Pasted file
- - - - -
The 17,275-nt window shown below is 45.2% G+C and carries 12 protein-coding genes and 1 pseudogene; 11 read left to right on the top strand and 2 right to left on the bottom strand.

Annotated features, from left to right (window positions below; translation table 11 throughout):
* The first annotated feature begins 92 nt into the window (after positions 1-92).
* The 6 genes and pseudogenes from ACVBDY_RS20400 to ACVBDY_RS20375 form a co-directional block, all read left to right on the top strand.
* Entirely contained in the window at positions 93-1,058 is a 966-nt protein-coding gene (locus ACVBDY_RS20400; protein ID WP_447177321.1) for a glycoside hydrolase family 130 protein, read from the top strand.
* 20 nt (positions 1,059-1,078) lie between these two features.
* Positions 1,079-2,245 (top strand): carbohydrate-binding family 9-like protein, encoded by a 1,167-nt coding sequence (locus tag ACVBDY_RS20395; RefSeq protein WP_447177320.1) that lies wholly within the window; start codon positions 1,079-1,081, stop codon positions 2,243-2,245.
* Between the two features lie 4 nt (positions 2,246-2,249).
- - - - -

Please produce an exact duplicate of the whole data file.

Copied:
The 17,275-nt window shown below is 45.2% G+C and carries 12 protein-coding genes and 1 pseudogene; 11 read left to right on the top strand and 2 right to left on the bottom strand.

Annotated features, from left to right (window positions below; translation table 11 throughout):
* The first annotated feature begins 92 nt into the window (after positions 1-92).
* The 6 genes and pseudogenes from ACVBDY_RS20400 to ACVBDY_RS20375 form a co-directional block, all read left to right on the top strand.
* Entirely contained in the window at positions 93-1,058 is a 966-nt protein-coding gene (locus ACVBDY_RS20400; protein ID WP_447177321.1) for a glycoside hydrolase family 130 protein, read from the top strand.
* 20 nt (positions 1,059-1,078) lie between these two features.
* Positions 1,079-2,245 (top strand): carbohydrate-binding family 9-like protein, encoded by a 1,167-nt coding sequence (locus tag ACVBDY_RS20395; RefSeq protein WP_447177320.1) that lies wholly within the window; start codon positions 1,079-1,081, stop codon positions 2,243-2,245.
* Between the two features lie 4 nt (positions 2,246-2,249).